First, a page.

If this was a television drama, Gov. George W. Bush might have been ordered to give a deposition to tell what he knew about the Texas Funeral Commission's efforts to fine the nation's biggest funeral home operator. But it ain't TV and he wasn't so ordered. The state's attorneys argued that he didn't have any special knowledge that would shed light on the whistle-blower case, and that was that.
Lawyers for Eliza May say she lost her job as executive director of the Texas Funeral Commission after proposing fines against Houston-based Service Corp. International. Her suit will now proceed without the governor, but members of his staff at the governor's office might have to testify before it's over. The remaining risk to the governor, if there is any, will come from what they and others involved in the case say when they're deposed.
That doesn't mean Bush is free from barking lawyers, or that he won't eventually get bit by one of them. As he was getting off the hook in the funeral case, Bush was being sued by another set of attorneys, this group representing environmentalists who -- according to state police, who also were named in the lawsuit -- blocked the entrance to the Governor's Mansion during a protest earlier this year. In fact, the number of lawsuits that could entangle the governor was part of his defense. Attorney General John Cornyn said the state attracts ten new lawsuits a day, and said no governors would have time to govern if they had to testify in cases that didn't personally involve them.
Democrats, Republicans and Hispanics
We haven't seen many punches thrown at Gov. George W. Bush from the national Democratic Party (or from the Texas Democratic Party, come to think of it). In fact, it's early for that, since they are biting their fingernails over their own presidential primary contenders. But some of the state parties elsewhere are starting to come out of hibernation; California Democrats have started taking digs at Bush, particularly aiming at his much publicized support from Hispanic voters, an indication that Democrats in the Golden State are worried about Bush's ability to pull votes from that bloc.
Their latest screed shoots at Bush for not taking a position on California's Prop 187, designed to slow the flow of immigrants into that state from Mexico. The ballot measure was backed by then-Gov. Pete Wilson, and the ads for it were produced by Don Sipple, who at the time was also producing commercials for both Bush and Wilson. Bush has said he opposes the idea behind Prop 187, but he didn't say anything during the 1994 election cycle when the issue was up for a vote in California. Bush, you'll recall, was running against Ann Richards at the time.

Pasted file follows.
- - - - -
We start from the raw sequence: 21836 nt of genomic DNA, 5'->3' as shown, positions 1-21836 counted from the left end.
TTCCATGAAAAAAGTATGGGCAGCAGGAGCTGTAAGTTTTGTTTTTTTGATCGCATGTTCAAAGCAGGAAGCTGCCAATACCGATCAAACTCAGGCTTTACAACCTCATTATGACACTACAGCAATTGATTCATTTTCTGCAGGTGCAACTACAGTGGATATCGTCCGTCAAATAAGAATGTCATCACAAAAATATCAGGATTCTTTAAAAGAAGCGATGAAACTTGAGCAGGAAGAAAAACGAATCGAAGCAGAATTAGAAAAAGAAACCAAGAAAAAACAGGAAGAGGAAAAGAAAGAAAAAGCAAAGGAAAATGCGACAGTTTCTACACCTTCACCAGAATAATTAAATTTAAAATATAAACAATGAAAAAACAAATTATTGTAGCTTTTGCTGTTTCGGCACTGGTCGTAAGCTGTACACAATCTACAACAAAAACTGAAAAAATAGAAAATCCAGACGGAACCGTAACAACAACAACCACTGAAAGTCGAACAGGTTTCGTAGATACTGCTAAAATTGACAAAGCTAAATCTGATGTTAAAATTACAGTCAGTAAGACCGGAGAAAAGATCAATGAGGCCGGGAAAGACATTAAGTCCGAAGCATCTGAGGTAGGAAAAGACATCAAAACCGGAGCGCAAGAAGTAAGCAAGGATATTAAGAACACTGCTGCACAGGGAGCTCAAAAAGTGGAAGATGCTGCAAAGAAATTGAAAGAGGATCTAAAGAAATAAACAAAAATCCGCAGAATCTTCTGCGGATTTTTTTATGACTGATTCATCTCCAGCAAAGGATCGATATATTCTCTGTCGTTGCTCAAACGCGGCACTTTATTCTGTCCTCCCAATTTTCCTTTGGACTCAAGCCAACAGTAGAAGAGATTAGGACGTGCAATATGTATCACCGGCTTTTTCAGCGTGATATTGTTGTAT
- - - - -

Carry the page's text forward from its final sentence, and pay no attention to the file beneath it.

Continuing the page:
The shot from the Democrats -- written Art Torres, a former state senator who now chairs the California Democratic Party -- landed on the eve of Bush's speech to the Latino Business Expo in Los Angeles, an appearance the Bush advance team touted as the scene for the first of three "major" policy speeches on education. An earlier attempt to scratch away at the governor's Hispanic support also came in right in front of a Bush appearance before a largely Hispanic audience.
Related subject, more or less: Univision, the Spanish language television network headed by former Clinton cabinet member and San Antonio Mayor Henry Cisneros, is holding a non-partisan political conference in mid-September (in Washington, D.C.) to showcase the electoral power of the Latino vote. Why? Well, where does a national candidate advertise a message for Latino voters? Univision's pitch quotes wizards from both parties, and contends Hispanics constituted a big enough bloc in the last elections to swing victory margins in California, Texas, New York and Florida.
It Depends on How You Define Employee
The comptroller's office got a waiver of sorts on the new budget item that requires agencies to include contract or temporary employees when they're tallying up the size of their workforce, but they're cutting anyway. The agency had 317 contract workers at the end of August, but let go of 50 of them -- mostly clerical workers -- at the beginning of this month.
There's more of that to come, according to spokespeople for Comptroller Carole Keeton Rylander. The agency has 2,642 regular full-time equivalent employees, or about 176 fewer than it is allowed. The plan is to gradually get the combined number of regular state workers and contract workers under the cap. The 50 job cuts will save the state about $1 million annually.
Other big agencies are still putting their numbers together. Some places will have a smaller work force at the end of the exercise, while some will end up moving jobs from one basket into the other. For instance, most of the contract workers at the attorney general's office work in the child support division. Attorney General John Cornyn cut 51 temps in that shop (taking the total to 77 from 128), and plans to trim it down to a total of 22 over a period of time. But the same lawmakers who wanted a handle on the number of temps also wanted that division beefed up, so the departing temps are being replaced, at least in part, by 114 permanent state workers that were included in the AG's budget.